What is a Business Model?
When you start your company one major question you need to answer is how to organize your startup. Usually, the first reaction and response to this question is an organization chart. This is not what you need at this stage of your business and you need to think in terms of what your business is going to do, how you going to deliver your service or product to your customer, marketing strategies, partners, etc.
In other words, the best way to think about how you want to organize your startup is by a business model. OK, but what exactly is a Business Model?
A Business Model is how a company creates value for itself by delivering products or services for its customers.
To present all the bits and pieces in a business model, we will use a structure called “Business Model Canvas”.
Business Model Canvas explained
The Business Model Canvas comprises of 9 boxes. Each of these boxes represents an activity, goal or relationships, or resources your startup needs to execute or fulfill in order to create value. In these boxes, you will describe the different pieces of your startup.
Value proposition defines what you are building and for who. This is not about your idea what the product is, it is about solving a problem (a need or want) for customers. Value proposition defines the pain, the need, or want you are solving for a very specific set of customers.
Make sure you are describing what the customers will get out of your service or product and how you plan to improve their lives. Be careful not to turn this into talk about your technology. This is a common mistake that many startups make. Customers don’t care about your technology. It is only the means to deliver your solutions, but it should never be the center of your business model and your value proposition. The technology is just part of the value proposition, at best. It may be an important part, but still only a part of it.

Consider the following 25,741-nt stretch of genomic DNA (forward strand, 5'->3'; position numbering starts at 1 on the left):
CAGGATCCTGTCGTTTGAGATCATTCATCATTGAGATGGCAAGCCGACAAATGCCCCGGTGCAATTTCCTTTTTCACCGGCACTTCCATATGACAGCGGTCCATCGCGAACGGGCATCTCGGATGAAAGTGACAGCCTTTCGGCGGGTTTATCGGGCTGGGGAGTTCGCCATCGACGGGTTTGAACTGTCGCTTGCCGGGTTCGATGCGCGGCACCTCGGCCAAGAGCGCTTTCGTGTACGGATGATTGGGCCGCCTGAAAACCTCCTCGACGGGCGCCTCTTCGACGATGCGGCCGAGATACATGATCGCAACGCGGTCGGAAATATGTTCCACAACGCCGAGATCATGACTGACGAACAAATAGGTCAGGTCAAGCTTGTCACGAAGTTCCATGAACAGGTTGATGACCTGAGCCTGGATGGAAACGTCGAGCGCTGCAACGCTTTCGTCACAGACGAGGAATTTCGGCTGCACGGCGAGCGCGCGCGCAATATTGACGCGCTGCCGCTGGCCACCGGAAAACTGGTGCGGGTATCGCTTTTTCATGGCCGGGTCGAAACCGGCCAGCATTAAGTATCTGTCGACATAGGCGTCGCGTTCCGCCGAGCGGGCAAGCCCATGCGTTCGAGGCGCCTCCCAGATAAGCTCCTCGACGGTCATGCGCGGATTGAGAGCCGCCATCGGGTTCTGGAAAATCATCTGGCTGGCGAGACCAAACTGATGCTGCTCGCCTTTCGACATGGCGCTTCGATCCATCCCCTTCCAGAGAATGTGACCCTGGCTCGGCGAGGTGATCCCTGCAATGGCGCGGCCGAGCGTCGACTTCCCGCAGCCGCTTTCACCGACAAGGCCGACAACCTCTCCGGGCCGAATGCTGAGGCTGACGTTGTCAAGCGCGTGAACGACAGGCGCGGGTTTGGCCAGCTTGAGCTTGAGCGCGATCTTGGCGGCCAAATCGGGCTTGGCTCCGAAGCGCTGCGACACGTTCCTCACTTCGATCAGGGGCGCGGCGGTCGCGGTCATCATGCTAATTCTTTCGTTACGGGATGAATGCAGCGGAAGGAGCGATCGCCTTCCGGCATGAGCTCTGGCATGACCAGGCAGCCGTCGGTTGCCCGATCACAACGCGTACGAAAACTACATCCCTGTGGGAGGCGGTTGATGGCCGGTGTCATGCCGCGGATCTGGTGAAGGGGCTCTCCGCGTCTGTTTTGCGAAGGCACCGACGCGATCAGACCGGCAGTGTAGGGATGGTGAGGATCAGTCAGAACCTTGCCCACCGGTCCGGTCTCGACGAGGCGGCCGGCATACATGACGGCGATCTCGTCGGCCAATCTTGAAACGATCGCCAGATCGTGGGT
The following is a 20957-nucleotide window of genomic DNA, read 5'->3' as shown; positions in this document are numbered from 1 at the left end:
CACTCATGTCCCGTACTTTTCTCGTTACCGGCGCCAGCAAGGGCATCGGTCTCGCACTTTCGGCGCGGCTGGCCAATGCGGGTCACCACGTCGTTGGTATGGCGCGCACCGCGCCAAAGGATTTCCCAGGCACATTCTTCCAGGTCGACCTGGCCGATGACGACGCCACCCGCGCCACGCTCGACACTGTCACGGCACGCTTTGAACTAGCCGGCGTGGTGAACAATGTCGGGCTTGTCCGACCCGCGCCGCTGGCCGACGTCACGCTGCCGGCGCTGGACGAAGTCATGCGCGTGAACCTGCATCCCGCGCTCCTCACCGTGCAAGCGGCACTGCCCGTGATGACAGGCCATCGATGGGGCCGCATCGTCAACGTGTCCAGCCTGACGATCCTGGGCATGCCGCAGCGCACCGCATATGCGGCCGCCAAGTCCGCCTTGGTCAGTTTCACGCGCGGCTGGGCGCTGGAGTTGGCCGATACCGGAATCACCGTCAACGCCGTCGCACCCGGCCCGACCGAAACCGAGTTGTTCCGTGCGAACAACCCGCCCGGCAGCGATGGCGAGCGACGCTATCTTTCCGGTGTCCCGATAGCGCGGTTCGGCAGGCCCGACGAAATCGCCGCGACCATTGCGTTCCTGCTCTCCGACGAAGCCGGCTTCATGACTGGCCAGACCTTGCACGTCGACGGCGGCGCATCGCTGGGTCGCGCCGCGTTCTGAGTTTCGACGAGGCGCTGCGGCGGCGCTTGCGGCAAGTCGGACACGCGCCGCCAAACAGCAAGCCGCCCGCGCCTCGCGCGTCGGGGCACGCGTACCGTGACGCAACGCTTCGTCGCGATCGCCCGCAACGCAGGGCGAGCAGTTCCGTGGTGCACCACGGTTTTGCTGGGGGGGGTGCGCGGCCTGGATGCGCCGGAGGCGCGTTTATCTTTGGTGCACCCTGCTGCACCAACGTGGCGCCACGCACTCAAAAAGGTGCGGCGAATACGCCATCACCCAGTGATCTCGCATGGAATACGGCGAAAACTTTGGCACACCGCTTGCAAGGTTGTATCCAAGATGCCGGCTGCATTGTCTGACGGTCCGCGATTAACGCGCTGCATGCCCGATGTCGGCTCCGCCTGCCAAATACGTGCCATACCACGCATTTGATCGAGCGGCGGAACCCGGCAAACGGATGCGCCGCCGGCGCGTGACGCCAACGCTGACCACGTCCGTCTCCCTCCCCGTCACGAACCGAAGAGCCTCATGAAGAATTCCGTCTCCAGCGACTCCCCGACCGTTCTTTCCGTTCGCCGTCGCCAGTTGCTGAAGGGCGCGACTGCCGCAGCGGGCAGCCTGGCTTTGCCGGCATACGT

Who are your customers and why would they buy from you. You need to figure out the geographic, demographics, social characteristics of your customers.
We reviewed one method (the SPA method) to help you define your customer segments. Please review the post “How To Determine Your Customer Segments Using THe SPA Method” for a detailed description.
Just remember that any methodology and research you do is just a hypothesis, nothing more. You will learn and need to adjust, once you start selling your product. The more you know about your customers the closer your hypothesis will be to the truth and the higher the chance of success for your product or service upon market introduction.
How does your product (think “Value Proposition” box) gets in the hands of your customers?
In additional to the traditional physical channels we now have multiple virtual channels to think about and develop. You need to answer for your startup how you are going to be selling your services and products and how you are going to deliver it. Then you need to define the relationships between different channels, priority, and sequence of execution in developing these channels.
This box should help you answer the questions
- how do I GET customers
- how do I KEEP them
- how do I GROW my customers
This is where you develop your strategy of acquiring your customers (web, mobile, vs. physical). Then you need to think about how you keep them being your customers – login, incentives, features, and promotions to keep them engaged and wanting to come back and interact with your startup. This is where you create your strategies to upsell, offer more so they spend more money, and stay with you.
Reducing the churn is an extremely important goal and the key value that shows how healthy your startup is. Of course, you need to embed mechanisms to grow your customers, it is all in the same strategy.
How do you actually make money by selling your product and services to the customer segments you defined earlier in Customer Segments section.